Yoga training produced statistically significant (P < 0.05) increase in FEV, FEV1, peak expiratory flow rate (PEFR) also increased significantly (P < 0.01) after the yoga training. In contrast, the increase in these parameters in the control group were statistically not significant and demonstrated that yoga training for 6 months improved lung function, strength of inspiratory and expiratory muscles among school children aged 12-15 years. It is suggested that yoga be introduced at school level in order to improve physiological functions, overall health, and performance of students. [33]

In a study conducted in United States of America involving 22 patients suffering from chronic obstructive pulmonary disease (COPD) subjected to selected yoga exercises including breathing exercises, meditation, and yoga postures for 1 h, thrice a week for 6 weeks showed statistically significant improvements (P < 0.05) for the St. George Respiratory questionnaire [95% confidence interval (CI) 43.13-58.47], vital capacity (95% CI 2.53-7.65), maximal inspiratory pressure (95% CI 6.62-23.64), and maximal expiratory pressure (95% CI 1.63-13.81) thereby improved QOL and lung function on a short-term basis. [34]

In another RCT conducted at Brazil, the elderly healthy population had improved respiratory function and sympathovagal balance after yoga respiratory exercises. [35]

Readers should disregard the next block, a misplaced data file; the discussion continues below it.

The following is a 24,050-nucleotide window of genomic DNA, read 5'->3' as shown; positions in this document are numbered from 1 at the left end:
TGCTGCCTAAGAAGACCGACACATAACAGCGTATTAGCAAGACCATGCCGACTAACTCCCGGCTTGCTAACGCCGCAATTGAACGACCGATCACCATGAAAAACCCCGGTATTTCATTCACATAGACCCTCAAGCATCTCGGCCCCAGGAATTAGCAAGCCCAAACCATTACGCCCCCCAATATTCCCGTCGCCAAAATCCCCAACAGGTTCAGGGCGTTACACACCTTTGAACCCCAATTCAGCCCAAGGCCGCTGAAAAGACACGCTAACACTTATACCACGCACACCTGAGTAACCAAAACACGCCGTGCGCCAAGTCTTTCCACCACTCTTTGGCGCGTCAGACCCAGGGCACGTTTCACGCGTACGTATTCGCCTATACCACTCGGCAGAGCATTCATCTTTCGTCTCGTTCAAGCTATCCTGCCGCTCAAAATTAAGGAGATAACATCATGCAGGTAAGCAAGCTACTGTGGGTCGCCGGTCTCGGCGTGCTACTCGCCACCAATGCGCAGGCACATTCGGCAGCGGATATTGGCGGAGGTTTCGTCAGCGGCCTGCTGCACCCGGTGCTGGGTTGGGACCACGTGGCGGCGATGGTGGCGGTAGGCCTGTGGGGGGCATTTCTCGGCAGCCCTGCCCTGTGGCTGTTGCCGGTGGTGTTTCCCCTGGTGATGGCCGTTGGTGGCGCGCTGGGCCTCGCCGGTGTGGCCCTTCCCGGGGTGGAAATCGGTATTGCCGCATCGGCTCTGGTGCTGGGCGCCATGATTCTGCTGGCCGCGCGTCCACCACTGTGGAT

Cardiovascular system

In a prospective cohort study involving thirty three subjects with (30%) and without (70%) established coronary artery disease (CAD) subjected to a course in yoga and meditation showed significant reductions in blood pressure, heart rate, and body mass index (BMI). [36]

Another prospective, controlled, open trial including angiographically proved coronary artery disease patients showed yoga-based lifestyle modifications helped in regression of coronary lesions and in improving myocardial perfusion which was translated into clinical benefits and symptomatic improvement. [37]

Six healthy Asian Indian men and women (18-22 years) who were trained in Surya namaskar (sun salutation) for over 2 years participated in the study showed that regular practice of Surya namaskar might maintain or improve cardiorespiratory fitness, as well as promote weight management. [38]

An interventional study showed beneficial effects of short term (15 days) regular pranayama and meditation practice on cardiovascular functions (reduction in resting pulse rate, systolic blood pressure, diastolic blood pressure, and mean arterial blood pressure) irrespective of age, gender, and BMI in normal healthy individuals. [39]